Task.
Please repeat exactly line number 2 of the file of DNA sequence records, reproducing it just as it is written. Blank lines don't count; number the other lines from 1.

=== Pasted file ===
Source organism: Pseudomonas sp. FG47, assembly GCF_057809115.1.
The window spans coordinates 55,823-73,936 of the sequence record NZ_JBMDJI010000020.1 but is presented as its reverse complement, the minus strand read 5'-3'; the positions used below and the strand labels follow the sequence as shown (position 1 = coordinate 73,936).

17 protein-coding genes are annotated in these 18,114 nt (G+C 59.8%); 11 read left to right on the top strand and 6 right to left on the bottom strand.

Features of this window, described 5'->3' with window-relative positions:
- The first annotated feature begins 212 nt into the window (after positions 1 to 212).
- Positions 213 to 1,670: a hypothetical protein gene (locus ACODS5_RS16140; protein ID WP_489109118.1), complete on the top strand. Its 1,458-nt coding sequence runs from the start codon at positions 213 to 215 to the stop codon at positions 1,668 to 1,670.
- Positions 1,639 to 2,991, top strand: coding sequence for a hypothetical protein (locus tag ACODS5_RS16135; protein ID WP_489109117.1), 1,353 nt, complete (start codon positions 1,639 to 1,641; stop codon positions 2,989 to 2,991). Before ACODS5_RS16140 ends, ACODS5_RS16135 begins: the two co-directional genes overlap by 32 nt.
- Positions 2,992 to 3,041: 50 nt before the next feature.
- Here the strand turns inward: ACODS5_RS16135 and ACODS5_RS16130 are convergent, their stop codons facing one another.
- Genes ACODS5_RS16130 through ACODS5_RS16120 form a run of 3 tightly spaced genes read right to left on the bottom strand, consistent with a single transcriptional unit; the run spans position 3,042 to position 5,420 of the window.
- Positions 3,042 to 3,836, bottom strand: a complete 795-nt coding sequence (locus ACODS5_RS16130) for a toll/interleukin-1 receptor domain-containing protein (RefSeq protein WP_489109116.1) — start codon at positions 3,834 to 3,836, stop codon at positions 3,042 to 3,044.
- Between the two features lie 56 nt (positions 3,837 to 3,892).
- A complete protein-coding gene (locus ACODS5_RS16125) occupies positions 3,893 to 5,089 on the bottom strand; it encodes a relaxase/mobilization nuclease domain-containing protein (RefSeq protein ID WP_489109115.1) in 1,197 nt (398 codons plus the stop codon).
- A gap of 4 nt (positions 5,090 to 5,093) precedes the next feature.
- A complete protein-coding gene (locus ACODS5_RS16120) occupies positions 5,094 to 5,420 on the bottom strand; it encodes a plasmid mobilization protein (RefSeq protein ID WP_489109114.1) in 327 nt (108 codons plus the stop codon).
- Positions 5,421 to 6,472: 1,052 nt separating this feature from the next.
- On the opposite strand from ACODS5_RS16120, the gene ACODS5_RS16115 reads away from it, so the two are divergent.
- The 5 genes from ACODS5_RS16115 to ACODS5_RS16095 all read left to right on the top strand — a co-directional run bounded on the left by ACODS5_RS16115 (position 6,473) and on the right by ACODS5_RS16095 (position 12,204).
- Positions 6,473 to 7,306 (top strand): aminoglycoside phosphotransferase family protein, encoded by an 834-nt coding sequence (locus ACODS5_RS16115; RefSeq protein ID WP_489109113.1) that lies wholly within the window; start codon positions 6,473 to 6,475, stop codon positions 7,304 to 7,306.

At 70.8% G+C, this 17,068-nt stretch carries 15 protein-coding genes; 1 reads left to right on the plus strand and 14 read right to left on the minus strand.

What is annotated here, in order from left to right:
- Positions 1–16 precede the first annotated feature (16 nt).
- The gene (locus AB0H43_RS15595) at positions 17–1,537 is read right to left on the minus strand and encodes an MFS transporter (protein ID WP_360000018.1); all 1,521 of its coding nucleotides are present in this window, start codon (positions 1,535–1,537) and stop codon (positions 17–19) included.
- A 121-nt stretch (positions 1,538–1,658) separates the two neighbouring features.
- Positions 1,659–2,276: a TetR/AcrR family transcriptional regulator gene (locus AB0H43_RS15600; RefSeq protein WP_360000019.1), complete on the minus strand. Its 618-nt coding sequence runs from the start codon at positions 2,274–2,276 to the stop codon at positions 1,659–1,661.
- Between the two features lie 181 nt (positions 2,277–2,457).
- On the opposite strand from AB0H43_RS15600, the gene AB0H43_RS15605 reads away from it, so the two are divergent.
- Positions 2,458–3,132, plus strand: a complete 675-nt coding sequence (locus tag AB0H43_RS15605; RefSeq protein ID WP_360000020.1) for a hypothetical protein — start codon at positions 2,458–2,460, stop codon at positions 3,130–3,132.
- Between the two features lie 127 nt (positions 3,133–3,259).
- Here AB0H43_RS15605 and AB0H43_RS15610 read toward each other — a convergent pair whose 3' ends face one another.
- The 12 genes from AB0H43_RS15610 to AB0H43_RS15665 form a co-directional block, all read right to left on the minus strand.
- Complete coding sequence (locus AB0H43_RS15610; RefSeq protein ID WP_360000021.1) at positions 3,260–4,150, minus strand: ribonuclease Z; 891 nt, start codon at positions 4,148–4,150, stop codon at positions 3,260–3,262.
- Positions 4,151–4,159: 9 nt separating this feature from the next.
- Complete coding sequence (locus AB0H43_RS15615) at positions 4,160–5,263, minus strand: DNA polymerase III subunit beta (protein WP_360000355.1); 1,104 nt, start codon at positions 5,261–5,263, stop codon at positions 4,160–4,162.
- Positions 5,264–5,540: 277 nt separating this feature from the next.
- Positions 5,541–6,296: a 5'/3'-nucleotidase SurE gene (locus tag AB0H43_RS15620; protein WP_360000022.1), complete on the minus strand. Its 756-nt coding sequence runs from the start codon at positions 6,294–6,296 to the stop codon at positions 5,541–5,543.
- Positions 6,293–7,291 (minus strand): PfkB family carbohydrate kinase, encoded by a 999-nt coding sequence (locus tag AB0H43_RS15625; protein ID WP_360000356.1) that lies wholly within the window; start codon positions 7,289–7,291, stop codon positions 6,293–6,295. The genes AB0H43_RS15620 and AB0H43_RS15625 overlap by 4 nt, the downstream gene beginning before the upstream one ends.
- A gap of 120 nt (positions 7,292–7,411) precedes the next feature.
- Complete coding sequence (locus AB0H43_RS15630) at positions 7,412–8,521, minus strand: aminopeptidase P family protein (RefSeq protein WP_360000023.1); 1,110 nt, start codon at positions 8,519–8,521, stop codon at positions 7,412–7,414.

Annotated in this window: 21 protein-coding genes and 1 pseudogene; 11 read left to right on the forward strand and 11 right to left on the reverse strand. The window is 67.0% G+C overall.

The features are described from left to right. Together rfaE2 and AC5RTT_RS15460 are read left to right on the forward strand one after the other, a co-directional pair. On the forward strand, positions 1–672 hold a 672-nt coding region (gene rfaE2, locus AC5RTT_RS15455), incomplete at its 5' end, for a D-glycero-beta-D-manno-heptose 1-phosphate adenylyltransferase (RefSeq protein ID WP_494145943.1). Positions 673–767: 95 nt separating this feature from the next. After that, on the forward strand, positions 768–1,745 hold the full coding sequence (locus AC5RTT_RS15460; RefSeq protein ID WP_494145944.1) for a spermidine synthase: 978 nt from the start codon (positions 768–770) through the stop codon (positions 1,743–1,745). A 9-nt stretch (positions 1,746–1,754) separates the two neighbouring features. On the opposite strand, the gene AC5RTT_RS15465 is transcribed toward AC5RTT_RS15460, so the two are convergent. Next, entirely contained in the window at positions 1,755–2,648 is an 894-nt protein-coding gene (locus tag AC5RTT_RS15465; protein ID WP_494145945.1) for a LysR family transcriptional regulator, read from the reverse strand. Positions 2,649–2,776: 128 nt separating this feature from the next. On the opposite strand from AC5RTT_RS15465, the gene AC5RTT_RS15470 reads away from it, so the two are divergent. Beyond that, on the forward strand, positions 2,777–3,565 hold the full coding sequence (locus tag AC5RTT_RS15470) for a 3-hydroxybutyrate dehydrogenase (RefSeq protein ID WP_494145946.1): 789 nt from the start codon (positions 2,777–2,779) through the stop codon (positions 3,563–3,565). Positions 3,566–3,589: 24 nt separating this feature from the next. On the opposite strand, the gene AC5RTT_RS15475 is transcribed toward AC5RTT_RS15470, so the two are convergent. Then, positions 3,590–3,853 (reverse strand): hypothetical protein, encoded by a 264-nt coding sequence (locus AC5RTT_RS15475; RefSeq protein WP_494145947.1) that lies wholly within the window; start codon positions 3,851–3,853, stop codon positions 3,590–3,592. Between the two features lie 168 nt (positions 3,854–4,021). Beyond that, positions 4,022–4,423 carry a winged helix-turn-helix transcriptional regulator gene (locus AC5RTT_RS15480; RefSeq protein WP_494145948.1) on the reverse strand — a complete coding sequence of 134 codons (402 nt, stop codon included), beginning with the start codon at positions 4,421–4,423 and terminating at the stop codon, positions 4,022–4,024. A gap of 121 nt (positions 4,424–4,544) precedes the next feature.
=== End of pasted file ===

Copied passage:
The window spans coordinates 55,823-73,936 of the sequence record NZ_JBMDJI010000020.1 but is presented as its reverse complement, the minus strand read 5'-3'; the positions used below and the strand labels follow the sequence as shown (position 1 = coordinate 73,936).